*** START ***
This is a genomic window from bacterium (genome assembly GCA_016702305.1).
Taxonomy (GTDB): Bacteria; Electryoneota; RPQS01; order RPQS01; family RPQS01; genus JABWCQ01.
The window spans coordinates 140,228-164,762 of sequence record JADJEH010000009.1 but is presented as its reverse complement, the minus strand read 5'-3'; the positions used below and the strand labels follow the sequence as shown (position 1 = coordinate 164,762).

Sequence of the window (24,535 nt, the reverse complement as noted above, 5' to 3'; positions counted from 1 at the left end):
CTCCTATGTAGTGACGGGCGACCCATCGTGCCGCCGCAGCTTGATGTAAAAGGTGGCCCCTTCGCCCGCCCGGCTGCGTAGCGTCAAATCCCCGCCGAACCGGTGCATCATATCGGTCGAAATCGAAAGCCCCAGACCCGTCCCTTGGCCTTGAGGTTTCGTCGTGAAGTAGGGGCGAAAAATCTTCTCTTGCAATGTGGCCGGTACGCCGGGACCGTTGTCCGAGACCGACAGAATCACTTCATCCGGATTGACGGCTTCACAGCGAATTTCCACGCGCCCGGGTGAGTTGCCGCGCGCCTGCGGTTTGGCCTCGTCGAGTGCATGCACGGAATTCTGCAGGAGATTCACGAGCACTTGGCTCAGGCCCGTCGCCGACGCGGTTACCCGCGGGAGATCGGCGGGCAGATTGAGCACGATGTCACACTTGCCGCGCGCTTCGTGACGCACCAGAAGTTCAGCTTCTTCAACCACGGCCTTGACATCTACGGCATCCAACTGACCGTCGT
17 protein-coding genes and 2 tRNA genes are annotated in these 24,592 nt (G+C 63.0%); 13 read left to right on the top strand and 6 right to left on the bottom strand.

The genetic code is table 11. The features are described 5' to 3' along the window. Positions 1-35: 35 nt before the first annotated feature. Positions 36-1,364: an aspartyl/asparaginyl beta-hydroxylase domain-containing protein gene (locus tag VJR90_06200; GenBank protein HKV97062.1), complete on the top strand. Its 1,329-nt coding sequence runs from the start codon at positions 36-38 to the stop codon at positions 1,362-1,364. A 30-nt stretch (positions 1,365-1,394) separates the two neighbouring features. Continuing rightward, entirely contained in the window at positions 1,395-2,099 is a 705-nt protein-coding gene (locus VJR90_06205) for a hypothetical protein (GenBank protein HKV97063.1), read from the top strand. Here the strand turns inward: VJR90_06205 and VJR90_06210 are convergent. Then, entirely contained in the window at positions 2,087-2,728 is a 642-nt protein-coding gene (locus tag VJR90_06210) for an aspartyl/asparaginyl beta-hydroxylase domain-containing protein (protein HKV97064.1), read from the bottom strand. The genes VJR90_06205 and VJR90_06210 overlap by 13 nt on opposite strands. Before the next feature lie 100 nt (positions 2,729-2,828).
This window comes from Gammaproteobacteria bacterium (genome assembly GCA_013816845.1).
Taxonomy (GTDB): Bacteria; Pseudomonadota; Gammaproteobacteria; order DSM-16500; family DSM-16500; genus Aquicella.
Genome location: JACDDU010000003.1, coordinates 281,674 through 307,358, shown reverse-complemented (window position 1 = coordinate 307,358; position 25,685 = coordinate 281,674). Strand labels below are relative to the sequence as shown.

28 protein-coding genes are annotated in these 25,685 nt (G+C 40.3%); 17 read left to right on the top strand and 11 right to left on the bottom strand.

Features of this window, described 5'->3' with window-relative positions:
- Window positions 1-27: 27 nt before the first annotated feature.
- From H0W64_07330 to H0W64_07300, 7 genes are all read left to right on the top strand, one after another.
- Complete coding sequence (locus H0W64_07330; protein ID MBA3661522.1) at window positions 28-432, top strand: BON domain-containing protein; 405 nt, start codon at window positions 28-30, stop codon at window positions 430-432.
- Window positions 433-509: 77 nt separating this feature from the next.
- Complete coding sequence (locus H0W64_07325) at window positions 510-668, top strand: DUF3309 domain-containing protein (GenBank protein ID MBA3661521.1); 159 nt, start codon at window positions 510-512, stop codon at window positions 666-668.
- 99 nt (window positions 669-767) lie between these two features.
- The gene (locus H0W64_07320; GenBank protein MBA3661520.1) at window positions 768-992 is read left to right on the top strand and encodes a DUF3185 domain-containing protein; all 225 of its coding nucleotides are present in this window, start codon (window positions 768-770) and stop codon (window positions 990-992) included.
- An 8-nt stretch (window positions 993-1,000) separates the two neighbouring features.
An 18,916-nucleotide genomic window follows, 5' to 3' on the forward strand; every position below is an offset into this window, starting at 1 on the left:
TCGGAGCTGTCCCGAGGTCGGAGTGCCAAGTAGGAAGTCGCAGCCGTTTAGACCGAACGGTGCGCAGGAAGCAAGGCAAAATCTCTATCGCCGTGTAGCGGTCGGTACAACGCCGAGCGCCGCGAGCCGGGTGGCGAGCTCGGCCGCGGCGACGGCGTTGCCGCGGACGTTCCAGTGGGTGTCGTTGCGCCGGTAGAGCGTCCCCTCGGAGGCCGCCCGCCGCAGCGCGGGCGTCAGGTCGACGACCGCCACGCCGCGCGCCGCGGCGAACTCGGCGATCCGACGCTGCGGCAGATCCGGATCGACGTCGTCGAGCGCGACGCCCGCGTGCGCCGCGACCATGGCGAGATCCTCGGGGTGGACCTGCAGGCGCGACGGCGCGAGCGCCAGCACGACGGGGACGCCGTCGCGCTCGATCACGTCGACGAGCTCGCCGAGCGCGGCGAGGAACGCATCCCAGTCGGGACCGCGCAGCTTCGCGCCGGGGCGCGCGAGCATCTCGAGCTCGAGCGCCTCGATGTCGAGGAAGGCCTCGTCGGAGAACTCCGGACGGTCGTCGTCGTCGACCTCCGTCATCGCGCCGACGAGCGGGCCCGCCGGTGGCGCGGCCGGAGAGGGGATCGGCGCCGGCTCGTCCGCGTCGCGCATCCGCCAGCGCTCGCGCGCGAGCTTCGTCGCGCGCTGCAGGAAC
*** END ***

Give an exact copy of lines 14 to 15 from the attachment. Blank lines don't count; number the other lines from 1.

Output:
- From H0W64_07330 to H0W64_07300, 7 genes are all read left to right on the top strand, one after another.
- Complete coding sequence (locus H0W64_07330; protein ID MBA3661522.1) at window positions 28-432, top strand: BON domain-containing protein; 405 nt, start codon at window positions 28-30, stop codon at window positions 430-432.